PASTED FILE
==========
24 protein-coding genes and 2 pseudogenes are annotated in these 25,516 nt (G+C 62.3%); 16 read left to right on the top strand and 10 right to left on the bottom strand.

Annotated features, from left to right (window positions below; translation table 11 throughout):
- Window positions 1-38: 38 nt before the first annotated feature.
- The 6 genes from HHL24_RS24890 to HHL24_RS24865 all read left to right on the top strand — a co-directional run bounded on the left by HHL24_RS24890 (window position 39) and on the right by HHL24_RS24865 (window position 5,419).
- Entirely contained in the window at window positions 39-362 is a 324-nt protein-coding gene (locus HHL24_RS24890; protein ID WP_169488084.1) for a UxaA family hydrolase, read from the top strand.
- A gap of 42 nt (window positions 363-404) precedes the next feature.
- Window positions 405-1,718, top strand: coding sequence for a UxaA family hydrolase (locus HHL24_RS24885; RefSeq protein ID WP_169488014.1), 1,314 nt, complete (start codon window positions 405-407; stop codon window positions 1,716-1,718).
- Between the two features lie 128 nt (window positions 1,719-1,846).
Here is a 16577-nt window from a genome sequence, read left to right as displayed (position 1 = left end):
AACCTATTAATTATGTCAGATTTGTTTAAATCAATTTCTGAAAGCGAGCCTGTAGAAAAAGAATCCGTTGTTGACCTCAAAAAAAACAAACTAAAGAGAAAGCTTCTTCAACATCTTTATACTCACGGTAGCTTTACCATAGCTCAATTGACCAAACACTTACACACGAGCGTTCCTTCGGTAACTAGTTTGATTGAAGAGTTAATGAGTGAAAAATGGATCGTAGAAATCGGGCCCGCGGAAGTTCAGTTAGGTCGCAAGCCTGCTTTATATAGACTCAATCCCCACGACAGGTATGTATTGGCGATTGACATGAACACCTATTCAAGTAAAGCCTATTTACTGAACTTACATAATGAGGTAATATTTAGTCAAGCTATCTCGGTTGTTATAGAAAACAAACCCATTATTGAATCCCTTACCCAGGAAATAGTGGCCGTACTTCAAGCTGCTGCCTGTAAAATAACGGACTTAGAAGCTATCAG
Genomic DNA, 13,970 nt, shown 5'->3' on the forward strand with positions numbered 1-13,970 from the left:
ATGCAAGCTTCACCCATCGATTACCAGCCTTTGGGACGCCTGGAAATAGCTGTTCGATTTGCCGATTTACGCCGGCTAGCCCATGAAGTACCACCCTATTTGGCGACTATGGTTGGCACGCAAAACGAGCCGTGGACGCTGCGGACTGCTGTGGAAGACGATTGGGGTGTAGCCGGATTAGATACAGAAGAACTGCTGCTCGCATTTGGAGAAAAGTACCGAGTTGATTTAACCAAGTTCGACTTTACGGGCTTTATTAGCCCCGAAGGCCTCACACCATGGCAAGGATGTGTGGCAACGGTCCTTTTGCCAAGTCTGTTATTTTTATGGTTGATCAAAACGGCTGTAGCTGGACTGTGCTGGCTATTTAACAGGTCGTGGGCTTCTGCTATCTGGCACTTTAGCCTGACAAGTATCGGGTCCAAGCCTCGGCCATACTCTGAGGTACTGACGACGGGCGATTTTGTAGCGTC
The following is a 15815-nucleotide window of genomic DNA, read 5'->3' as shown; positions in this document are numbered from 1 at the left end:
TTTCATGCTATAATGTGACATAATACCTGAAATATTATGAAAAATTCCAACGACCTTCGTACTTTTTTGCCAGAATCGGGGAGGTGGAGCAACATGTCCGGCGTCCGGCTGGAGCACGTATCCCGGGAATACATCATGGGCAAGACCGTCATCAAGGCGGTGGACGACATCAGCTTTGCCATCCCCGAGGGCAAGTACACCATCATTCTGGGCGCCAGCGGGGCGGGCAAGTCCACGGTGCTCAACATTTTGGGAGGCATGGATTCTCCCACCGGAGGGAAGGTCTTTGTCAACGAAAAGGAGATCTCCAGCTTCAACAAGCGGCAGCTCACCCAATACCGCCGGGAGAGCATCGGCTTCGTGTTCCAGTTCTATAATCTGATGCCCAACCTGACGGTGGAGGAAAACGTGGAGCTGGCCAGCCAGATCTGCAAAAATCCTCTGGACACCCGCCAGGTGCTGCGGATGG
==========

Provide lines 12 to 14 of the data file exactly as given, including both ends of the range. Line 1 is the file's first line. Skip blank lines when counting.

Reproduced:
ATGCAAGCTTCACCCATCGATTACCAGCCTTTGGGACGCCTGGAAATAGCTGTTCGATTTGCCGATTTACGCCGGCTAGCCCATGAAGTACCACCCTATTTGGCGACTATGGTTGGCACGCAAAACGAGCCGTGGACGCTGCGGACTGCTGTGGAAGACGATTGGGGTGTAGCCGGATTAGATACAGAAGAACTGCTGCTCGCATTTGGAGAAAAGTACCGAGTTGATTTAACCAAGTTCGACTTTACGGGCTTTATTAGCCCCGAAGGCCTCACACCATGGCAAGGATGTGTGGCAACGGTCCTTTTGCCAAGTCTGTTATTTTTATGGTTGATCAAAACGGCTGTAGCTGGACTGTGCTGGCTATTTAACAGGTCGTGGGCTTCTGCTATCTGGCACTTTAGCCTGACAAGTATCGGGTCCAAGCCTCGGCCATACTCTGAGGTACTGACGACGGGCGATTTTGTAGCGTC
The following is a 15815-nucleotide window of genomic DNA, read 5'->3' as shown; positions in this document are numbered from 1 at the left end:
TTTCATGCTATAATGTGACATAATACCTGAAATATTATGAAAAATTCCAACGACCTTCGTACTTTTTTGCCAGAATCGGGGAGGTGGAGCAACATGTCCGGCGTCCGGCTGGAGCACGTATCCCGGGAATACATCATGGGCAAGACCGTCATCAAGGCGGTGGACGACATCAGCTTTGCCATCCCCGAGGGCAAGTACACCATCATTCTGGGCGCCAGCGGGGCGGGCAAGTCCACGGTGCTCAACATTTTGGGAGGCATGGATTCTCCCACCGGAGGGAAGGTCTTTGTCAACGAAAAGGAGATCTCCAGCTTCAACAAGCGGCAGCTCACCCAATACCGCCGGGAGAGCATCGGCTTCGTGTTCCAGTTCTATAATCTGATGCCCAACCTGACGGTGGAGGAAAACGTGGAGCTGGCCAGCCAGATCTGCAAAAATCCTCTGGACACCCGCCAGGTGCTGCGGATGG